by staff writer, with agencies
NASHVILLE -- When a conservative website THE COLLEGE FIX covering higher education in the USA critiqued a progressive initiative at UC-Irvine as well as a law professor at Vanderbilt University in Nashville (Al Gore's hometown) for teaching classes on cli-fi, the brouhaha went viral and national via twitter tweets and Facebook updates. Climate denialists and climate activists on both sides of the issue chimed in on Twitter, and Professor Edward Rubin wrote a response that The College Fix generously updated and put on its website, underneath the original article by Dave Huber.
Margaret Atwood tweeted the College Fix link and Rubin's letter to the website on her Twitter feed that goes out to 1 million followers.
UPDATE: Vanderbilt’s Ed Rubin responds.
This story has legs.
The COLLEGE FIX attack was headlined ‘'Cli-fi’ and the incorporation of climate change/global warming into college curriculum at Irvine and, Vanderbilt''
DAVE HUBER WROTE:
It is not mandatory –yet — but the University of California-Irvine is offering faculty up to $1,200 in “incentives” to attend a workshop (and follow-up) on how to incorporate “climate change and/or sustainability concepts into their courses.”
“The overall goal of this curriculum program,” the UCI Sustainability website says, “is to boost climate change/sustainability education at UCI, especially targeting those students for whom climate and sustainability may not be a focus.”
The College Fix received a tip from a source at UC-Irvine which offered suggestions on how to do just that, in this case for an English-related course.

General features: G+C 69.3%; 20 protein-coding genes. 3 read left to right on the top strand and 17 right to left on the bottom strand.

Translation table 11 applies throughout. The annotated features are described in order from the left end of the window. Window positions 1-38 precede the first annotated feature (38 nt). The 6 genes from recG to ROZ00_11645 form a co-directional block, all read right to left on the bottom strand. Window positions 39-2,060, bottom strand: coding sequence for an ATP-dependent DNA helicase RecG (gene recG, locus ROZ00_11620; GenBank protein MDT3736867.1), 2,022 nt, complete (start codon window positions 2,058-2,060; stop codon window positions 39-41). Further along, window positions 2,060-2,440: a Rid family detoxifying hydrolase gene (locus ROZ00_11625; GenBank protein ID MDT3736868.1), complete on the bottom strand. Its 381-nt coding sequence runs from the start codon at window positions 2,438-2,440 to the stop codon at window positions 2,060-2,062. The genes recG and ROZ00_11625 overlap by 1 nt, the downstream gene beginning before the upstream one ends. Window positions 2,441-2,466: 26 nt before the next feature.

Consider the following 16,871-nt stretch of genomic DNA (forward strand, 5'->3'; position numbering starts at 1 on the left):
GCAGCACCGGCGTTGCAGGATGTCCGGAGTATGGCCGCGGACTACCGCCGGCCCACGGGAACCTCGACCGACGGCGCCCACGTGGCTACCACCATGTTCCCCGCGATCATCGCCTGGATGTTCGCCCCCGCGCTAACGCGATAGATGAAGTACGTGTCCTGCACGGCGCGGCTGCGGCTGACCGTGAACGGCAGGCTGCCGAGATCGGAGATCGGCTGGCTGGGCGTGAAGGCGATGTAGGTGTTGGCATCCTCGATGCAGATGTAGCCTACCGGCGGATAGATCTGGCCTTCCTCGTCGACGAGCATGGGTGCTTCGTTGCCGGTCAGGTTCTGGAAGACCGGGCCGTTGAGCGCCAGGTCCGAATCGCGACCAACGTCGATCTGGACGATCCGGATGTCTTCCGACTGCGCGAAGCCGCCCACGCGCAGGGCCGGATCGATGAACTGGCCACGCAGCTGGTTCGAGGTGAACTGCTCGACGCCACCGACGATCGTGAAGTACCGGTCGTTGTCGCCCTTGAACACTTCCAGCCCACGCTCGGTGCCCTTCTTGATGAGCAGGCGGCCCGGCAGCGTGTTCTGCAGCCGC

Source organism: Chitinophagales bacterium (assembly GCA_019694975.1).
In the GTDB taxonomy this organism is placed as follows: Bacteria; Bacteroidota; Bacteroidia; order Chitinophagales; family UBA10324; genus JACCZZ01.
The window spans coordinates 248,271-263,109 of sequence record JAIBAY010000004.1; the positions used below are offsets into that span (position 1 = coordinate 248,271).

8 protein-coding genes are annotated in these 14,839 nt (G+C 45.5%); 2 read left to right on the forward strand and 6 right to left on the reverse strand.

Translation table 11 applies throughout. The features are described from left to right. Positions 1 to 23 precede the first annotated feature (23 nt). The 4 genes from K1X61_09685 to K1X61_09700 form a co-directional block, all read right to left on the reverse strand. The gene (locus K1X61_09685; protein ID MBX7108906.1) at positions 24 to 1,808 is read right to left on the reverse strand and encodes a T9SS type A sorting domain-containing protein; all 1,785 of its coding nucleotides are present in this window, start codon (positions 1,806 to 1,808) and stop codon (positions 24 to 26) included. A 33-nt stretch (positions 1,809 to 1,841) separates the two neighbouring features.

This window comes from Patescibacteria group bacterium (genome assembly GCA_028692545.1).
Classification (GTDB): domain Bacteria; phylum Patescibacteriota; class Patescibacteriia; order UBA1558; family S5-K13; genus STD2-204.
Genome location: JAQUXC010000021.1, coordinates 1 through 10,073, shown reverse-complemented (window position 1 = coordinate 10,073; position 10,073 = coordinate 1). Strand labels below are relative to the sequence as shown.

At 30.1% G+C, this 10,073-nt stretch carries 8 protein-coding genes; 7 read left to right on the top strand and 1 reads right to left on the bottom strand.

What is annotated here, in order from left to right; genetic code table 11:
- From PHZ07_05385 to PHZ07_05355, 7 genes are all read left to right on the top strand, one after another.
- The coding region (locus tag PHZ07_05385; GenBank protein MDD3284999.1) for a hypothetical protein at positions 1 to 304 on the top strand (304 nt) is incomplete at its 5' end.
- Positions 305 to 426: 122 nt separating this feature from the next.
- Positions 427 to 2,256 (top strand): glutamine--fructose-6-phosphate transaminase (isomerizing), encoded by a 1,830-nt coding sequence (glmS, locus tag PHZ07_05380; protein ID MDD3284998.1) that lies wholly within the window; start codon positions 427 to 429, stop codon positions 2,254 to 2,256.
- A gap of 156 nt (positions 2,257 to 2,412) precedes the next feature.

The ideas included making use of “appropriate” vocabulary and readings since, after all, the goal of the program is to make sure all students on campus are reached.
Naturally, the College Fix was left wondering: Would it be acceptable to utilize vocabulary and readings (and writing assignments) that are skeptical of the conventional climate wisdom? Skeptical of current methods of sustainability?
This comes at a time when the genre of climate fiction, or “cli-fi,” is becoming rather popular in pedagogy, despite it having been around for decades.
Blogger Daniel Bloom reports on a Vanderbilt professor who’s teaching two courses on cli-fi this coming spring semester.
Edward Rubin teaches law and political science at Vandy, and is offering a freshman course titled “Visions of the Future in Cli-Fi,” as well as one for the school’s lifelong learning program called “Climate Change Literature: A New Fictional Genre about a Real Problem.”
The latter has a more detailed description available:
In recent years a new genre of modern novels has emerged — climate change fiction, or “cli-fi.” It now includes dozens, maybe hundreds of books, some in the science fiction mode, others realistic works set in contemporary times, but with a climate change theme. These books are often entertaining in themselves, but also reflect our society’s effort to come to terms with an impending crisis. We’ll approach these books as literature, but we’ll also talk about the underlying issue of climate change, and what the novels say about it.